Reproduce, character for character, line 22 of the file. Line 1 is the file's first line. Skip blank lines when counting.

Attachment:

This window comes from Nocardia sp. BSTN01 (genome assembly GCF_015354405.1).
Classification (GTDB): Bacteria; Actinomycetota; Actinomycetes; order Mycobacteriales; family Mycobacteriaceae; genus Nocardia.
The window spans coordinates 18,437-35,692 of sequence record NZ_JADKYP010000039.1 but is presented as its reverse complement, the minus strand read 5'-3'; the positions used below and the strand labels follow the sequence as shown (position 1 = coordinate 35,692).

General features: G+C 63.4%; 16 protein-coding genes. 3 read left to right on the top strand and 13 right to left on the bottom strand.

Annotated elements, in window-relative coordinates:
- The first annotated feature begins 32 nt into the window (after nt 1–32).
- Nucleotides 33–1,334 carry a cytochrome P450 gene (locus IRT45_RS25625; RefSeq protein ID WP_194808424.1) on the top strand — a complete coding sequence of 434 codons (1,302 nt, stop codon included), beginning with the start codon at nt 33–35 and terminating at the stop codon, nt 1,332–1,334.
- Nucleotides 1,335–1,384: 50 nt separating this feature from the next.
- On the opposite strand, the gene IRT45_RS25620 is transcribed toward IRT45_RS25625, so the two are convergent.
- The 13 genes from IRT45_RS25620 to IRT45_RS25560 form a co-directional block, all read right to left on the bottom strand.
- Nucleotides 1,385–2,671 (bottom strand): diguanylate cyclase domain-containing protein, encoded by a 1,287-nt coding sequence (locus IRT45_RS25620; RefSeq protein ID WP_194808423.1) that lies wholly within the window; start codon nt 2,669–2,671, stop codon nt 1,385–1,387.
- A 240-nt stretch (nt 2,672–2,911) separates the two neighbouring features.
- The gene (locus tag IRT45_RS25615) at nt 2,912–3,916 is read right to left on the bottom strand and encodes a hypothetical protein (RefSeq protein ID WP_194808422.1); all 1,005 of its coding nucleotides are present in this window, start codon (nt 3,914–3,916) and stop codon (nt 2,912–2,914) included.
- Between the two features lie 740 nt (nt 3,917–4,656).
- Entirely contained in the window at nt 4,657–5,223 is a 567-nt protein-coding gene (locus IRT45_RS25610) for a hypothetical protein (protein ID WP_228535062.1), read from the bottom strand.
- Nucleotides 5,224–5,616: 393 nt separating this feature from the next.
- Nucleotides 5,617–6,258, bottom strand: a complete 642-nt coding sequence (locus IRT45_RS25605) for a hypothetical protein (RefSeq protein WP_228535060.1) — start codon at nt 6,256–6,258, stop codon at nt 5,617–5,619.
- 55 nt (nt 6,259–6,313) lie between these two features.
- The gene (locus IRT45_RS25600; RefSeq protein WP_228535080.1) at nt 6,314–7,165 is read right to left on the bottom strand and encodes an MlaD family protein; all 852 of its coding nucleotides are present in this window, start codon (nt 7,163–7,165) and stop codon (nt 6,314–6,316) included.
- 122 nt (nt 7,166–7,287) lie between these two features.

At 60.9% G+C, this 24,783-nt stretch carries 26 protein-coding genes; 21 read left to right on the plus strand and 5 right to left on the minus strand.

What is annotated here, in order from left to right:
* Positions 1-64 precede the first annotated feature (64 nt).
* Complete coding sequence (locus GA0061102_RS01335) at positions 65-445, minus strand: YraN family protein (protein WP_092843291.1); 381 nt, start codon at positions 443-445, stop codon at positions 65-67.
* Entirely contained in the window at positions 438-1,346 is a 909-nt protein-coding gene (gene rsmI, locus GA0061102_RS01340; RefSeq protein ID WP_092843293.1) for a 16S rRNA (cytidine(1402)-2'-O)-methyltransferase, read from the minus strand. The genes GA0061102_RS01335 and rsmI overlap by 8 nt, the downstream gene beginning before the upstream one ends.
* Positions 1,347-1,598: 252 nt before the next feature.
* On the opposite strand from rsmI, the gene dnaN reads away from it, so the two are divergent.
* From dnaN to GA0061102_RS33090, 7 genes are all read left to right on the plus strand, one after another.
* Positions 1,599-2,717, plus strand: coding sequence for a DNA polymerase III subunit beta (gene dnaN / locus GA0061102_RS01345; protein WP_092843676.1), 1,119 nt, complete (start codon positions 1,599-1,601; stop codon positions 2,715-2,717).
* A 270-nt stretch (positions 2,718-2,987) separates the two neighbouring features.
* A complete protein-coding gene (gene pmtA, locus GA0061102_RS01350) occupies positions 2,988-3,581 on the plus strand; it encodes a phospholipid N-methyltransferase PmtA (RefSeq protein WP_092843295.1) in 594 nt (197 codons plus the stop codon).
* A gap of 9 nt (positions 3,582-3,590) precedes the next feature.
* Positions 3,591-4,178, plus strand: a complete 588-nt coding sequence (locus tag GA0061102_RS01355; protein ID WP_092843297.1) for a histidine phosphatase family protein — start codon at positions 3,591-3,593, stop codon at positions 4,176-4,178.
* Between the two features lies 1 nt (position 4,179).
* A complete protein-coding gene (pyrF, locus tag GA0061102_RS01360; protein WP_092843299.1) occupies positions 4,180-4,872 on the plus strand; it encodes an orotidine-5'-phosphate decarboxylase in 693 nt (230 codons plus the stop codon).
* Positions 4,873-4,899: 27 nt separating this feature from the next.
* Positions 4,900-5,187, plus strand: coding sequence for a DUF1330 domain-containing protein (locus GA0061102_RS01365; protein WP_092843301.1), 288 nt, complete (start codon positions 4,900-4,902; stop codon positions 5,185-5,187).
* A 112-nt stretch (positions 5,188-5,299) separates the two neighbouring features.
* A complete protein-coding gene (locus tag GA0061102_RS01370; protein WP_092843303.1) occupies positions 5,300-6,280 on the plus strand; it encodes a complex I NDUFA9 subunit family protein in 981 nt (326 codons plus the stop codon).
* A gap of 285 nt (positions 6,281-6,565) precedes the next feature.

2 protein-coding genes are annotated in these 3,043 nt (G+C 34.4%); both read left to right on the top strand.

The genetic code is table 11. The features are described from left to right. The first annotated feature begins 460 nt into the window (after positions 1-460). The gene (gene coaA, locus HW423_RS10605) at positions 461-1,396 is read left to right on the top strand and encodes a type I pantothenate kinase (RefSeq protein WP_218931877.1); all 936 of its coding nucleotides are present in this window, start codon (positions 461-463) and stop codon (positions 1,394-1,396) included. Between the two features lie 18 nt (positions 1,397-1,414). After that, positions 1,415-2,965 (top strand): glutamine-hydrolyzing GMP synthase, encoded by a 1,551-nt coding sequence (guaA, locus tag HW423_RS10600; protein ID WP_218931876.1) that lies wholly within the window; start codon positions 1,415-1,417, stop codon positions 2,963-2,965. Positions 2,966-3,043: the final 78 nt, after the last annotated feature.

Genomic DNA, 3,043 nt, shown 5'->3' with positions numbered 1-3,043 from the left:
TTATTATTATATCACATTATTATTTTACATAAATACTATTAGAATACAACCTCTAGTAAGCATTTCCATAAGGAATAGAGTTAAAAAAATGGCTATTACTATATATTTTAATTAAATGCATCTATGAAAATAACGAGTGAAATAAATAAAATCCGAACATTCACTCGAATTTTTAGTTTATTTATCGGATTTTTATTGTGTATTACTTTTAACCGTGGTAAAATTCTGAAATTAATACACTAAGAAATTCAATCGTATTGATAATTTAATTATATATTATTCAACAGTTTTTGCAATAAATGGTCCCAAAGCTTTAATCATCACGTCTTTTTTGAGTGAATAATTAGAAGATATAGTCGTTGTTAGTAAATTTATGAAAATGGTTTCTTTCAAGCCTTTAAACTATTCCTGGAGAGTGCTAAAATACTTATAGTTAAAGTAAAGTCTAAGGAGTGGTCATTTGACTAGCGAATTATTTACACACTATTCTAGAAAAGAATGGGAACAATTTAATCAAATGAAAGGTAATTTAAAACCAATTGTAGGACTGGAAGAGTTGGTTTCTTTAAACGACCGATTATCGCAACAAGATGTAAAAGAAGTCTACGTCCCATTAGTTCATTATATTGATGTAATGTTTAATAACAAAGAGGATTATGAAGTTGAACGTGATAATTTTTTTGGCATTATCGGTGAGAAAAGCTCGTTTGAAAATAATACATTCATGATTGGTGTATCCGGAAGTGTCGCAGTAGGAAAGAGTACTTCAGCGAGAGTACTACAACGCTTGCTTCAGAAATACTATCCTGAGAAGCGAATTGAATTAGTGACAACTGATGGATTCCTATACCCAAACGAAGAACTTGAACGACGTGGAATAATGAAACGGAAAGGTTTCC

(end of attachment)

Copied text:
What is annotated here, in order from left to right: